Master Luo devoted his entire life to the pursuit of martial art and trained many disciples and students. In 1962 he became the representative of Beijing Wushu and a member of the Beijing Wushu Athletic Association. He held the position as the team leader of the Xingyi and Bagua Specialist Group. His training emphasized both, on lectures as well as demonstrations. He had high expectations for all his students and as a result, was able to help his country cultivate many outstanding athletes.
Currently many of the renowned Bagua and Xingyi practitioners are of Master Luo’s lineage: such as Liu Jing Ru, Yang Tong, Fu Chi Hu, Wong Shi Xiang, Du Jing Gwo, Lee Keh Ren, Shu Shi Tien, Fu Wei Zhong, and Ma You Ching. Many of these are currently martial artists of high regards. Although Master Luo has passed away, his exemplary character and martial prowess will always be like the flower of spring, blooming everlastingly within the world of martial arts.
LIU JING RU
Liu Jing Ru was born in Hebei province during 1936. He was a core member of Bagua Association and a member of the Wushu Association in Beijing. In 2003 he was awarded the eighth degree in Chinese martial art.
In 1957 he became the disciple of Master Luo Shing Wu; he learned Xingyi and Chen-style Bagua. In 1962 He learned Bagua and the Spiral Fist from Master Chiou Zui He, who was the disciple of Master Zhang Zan Hui. Master Liu Jing Ru learned from the Grandson of Ying Fu, He Zong Chi, Ying-style Bagua. Afterwards he became the disciple of San Shian Ling of Shandong province and learned the Six Harmony Mantis. He received the essence of Xingyi, Bagua, and Six Harmony Mantis from Master Chen Yong Shing, Liu Tan Fung, Wong Long Kui, Wong Long Tung, and Wong Fu.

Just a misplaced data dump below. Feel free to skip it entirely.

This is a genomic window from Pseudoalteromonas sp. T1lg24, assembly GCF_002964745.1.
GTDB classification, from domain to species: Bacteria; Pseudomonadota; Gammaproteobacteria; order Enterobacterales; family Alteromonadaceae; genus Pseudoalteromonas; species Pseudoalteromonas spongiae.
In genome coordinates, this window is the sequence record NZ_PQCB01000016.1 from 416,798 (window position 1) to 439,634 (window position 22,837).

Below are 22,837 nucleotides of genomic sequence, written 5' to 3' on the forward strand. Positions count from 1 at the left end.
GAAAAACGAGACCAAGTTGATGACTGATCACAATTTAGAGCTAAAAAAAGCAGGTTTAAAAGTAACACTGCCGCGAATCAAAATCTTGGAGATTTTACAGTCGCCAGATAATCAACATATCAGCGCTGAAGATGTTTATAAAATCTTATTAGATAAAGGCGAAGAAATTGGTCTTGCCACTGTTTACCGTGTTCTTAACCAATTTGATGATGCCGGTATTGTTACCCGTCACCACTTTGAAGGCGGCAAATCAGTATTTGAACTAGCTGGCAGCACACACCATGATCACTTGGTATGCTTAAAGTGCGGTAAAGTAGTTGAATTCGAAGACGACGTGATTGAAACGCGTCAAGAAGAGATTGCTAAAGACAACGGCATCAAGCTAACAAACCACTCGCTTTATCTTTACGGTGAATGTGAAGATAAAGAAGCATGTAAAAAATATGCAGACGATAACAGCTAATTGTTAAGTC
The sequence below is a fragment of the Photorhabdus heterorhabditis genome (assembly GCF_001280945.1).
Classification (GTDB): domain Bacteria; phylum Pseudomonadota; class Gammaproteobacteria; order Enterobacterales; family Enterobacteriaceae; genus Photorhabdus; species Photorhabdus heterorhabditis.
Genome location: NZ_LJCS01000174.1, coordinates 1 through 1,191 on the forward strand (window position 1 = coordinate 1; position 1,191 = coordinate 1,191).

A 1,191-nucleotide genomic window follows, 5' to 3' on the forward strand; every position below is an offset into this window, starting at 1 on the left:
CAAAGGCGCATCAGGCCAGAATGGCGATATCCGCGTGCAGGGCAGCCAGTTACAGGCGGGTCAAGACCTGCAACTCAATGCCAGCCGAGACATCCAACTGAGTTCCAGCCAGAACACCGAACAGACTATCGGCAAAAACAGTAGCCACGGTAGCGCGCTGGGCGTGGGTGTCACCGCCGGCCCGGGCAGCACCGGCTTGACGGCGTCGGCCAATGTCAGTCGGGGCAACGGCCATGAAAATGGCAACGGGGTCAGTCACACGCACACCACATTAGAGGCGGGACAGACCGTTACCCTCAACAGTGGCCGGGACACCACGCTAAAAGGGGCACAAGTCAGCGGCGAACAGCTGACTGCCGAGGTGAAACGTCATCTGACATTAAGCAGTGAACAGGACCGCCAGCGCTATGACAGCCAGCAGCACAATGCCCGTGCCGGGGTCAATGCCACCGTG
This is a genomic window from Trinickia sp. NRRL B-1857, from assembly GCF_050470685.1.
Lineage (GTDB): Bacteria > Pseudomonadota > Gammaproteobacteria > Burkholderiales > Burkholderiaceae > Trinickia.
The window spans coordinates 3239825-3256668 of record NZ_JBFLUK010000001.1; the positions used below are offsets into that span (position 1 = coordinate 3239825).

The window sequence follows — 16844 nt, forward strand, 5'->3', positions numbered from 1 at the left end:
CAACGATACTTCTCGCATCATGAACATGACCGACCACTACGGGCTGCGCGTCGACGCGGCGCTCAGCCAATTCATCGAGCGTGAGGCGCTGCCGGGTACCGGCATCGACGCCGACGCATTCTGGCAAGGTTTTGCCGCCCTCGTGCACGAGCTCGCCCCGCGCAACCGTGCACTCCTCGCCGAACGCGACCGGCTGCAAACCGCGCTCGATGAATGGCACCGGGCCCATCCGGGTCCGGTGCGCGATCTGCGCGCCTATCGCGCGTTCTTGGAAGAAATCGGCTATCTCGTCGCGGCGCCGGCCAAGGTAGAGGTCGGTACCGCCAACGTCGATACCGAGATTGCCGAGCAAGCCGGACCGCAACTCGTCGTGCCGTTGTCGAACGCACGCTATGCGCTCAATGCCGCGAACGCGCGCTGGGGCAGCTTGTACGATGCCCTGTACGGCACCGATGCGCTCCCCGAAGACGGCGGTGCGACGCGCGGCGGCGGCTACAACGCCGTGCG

In 1963 he participated in the Beijing Martial Arts Tournament and received first place in Xingyi, and Bagua. In 1979 he participated in the National Wushu Exchange Tournament and received the gold medal in Bagua. In 1980 he participated in the second National Wushu Exchange Tournament and again received first place in Bagua.
In 1980 Liu Jing Ru, Li Bing Tze, and three others founded the first martial art academy after the Cultural Revolution called Beijing Eastern City Wushu Academy. He taught at the academy for over ten years and brought about many elite Bagua practitioners.
In 1981 his disciple, Fu Chun Mei, received the gold medal in Bagua during the third National Wushu Exchange Tournament. His other disciple Ge Chun Yen received gold medals in the National Wushu Exchange Tournaments five consecutive times. Other disciples, Zhang Hong Mei, Zhuang Hui, San Yu, and amongst others received gold medals in Bagua. Han Yen Ming and Han Yen Wu, Jia Yong An, Hu Yao Wu (USA), Ren Shou Ran, Hong Chen, Liu Hui, Shiang Zen, and amongst others received honorary standings in the Beijing Wushu Tournament. Together they advocated and made the Bagua style well known. In 2006 during the Henan International Martial Art Festival, French student, Ye He Ma received the gold medal in Bagua and Bagua weapons.
For years Master Liu Jing Ru continued to spread the art of Bagua on an international scale: in France, Greece, Italy, Belgium, America, Australia, Japan, and other countries; he had students and disciples all over the world. Master Liu Jing Ru had published Bagua books and VCD in Italy, Greece, France and other countries and as a result made a profound contribution towards the martial discipline of Bagua.
For more information about Grandmaster Liu Jing Ru, please visit his website.